Systems that allow company cars, vans and trucks to book their own repair and maintenance appointments are potentially just a matter of years away, according to fleet software market leader CFC Solutions.
The company says that one of the key enablers to this kind of technology is now becoming more commonplace in the form of vehicles having their own onboard diagnostic systems as well as dedicated mobile internet access, such as the new Audi A8.
The main obstacle that now remains is actually the driver – in order for a car or van to book itself in for servicing or repairs, a mechanism needs to be established for checking when the driver will be free to take it to a garage or have it collected.
Neville Briggs, managing director at CFC Solutions, said: "Vehicles are now capable of self diagnosis in terms of both regular and unplanned service and maintenance. They can communicate their need through a mobile internet link to one of our fleet software systems, which can itself authorise any work required with fleet managers and check directly with dealer or in-house workshop diaries to find available dates.
"All of this can now potentially happen without human intervention in a matter of seconds. The only part of the process that needs to be resolved into order to make fully automatic service, maintenance and repair booking a reality is to check driver availability."
Briggs added that this was more problematic than it initially sounded – even if the fleet software was given access to a driver’s online diary and found a day that was ostensibly free, the date available may still not be convenient.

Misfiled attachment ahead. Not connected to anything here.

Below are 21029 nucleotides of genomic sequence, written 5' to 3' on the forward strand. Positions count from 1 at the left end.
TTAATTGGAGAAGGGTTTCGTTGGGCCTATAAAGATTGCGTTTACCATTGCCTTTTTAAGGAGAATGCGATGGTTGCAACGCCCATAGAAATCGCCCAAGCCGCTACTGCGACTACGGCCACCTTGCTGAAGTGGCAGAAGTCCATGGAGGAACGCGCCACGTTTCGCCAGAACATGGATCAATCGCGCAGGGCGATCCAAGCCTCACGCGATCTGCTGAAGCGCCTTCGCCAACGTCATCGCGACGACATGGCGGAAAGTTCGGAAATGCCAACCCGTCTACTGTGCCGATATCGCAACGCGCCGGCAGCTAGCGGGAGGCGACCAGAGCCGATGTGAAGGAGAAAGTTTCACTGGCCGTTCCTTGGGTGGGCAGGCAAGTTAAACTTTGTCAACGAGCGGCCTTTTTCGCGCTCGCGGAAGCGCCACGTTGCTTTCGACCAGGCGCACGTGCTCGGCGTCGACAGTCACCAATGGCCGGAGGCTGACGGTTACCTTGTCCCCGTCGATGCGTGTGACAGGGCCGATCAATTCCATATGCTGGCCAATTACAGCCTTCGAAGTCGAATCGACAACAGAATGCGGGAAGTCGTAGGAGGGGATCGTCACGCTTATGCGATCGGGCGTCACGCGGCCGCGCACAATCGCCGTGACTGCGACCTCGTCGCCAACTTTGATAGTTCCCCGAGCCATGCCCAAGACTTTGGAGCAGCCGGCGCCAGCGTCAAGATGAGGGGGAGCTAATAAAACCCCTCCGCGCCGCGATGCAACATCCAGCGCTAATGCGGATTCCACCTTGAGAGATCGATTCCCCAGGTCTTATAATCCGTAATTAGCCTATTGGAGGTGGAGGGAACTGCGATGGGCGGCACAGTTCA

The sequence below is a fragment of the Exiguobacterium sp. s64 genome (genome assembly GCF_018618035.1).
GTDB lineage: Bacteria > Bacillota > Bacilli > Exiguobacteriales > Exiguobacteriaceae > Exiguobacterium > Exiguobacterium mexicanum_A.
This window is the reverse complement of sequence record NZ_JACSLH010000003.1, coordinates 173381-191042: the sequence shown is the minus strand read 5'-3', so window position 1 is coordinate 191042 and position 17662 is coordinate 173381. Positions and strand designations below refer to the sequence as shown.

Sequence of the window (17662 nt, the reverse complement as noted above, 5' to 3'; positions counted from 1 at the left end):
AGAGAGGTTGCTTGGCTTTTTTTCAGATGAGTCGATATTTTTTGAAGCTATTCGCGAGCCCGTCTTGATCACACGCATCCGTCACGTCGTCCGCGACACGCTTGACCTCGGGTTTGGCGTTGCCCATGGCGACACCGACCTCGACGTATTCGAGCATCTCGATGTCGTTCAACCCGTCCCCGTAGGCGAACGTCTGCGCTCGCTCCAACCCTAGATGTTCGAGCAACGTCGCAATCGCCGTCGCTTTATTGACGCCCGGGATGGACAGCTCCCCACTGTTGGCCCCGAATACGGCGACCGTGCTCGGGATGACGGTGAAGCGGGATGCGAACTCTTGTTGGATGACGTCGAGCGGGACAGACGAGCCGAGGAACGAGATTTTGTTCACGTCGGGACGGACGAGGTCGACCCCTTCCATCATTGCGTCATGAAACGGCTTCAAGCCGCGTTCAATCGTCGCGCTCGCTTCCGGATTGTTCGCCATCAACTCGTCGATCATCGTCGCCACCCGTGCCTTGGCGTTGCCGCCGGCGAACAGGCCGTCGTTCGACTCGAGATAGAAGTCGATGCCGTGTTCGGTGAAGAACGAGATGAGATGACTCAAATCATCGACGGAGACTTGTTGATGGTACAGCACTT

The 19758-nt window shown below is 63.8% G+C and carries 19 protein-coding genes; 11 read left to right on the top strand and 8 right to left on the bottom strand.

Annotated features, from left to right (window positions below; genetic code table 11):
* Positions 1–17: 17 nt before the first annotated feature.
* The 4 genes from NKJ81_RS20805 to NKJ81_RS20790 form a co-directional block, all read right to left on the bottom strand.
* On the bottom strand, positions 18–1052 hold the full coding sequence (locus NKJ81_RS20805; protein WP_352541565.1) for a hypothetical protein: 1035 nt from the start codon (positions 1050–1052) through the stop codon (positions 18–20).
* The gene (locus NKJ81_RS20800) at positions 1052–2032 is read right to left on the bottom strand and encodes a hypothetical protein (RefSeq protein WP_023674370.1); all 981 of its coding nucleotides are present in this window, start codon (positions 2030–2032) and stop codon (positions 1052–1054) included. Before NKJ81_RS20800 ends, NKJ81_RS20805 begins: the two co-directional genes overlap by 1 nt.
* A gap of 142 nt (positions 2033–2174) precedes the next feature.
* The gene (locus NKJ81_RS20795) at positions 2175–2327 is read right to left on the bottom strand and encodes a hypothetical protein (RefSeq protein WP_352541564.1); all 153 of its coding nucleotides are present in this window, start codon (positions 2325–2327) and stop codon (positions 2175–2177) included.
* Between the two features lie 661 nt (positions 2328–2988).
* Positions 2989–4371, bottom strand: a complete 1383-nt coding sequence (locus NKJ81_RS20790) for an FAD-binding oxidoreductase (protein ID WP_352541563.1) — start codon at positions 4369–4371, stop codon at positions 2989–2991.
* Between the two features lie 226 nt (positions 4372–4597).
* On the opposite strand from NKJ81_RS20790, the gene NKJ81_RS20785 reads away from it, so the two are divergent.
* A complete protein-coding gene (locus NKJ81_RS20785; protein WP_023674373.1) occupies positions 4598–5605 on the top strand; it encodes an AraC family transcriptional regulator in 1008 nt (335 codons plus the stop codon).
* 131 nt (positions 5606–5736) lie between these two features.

He explained: "A driver’s work diary may show that they are strictly free on a particular day but to have their car unavailable with a dealer may still be inconvenient for them.
"One of the possibilities that we are looking at is that the fleet software will e-mail the driver saying ‘Your car needs servicing and this garage at this location is free on these dates. Please click on the one that you prefer’. This may well be the best solution."
Briggs added that the underlying technology needed to make these kinds of systems work was already available and that whether it became widespread was dependent on enthusiasm from manufacturers, fleets and garages.
He said: "In terms of making the technology work, the processes should be quite straightforward to implement. Whether it becomes commonplace will depend on the level of momentum that becomes apparent in the marketplace – but it is potentially only a few years away from happening."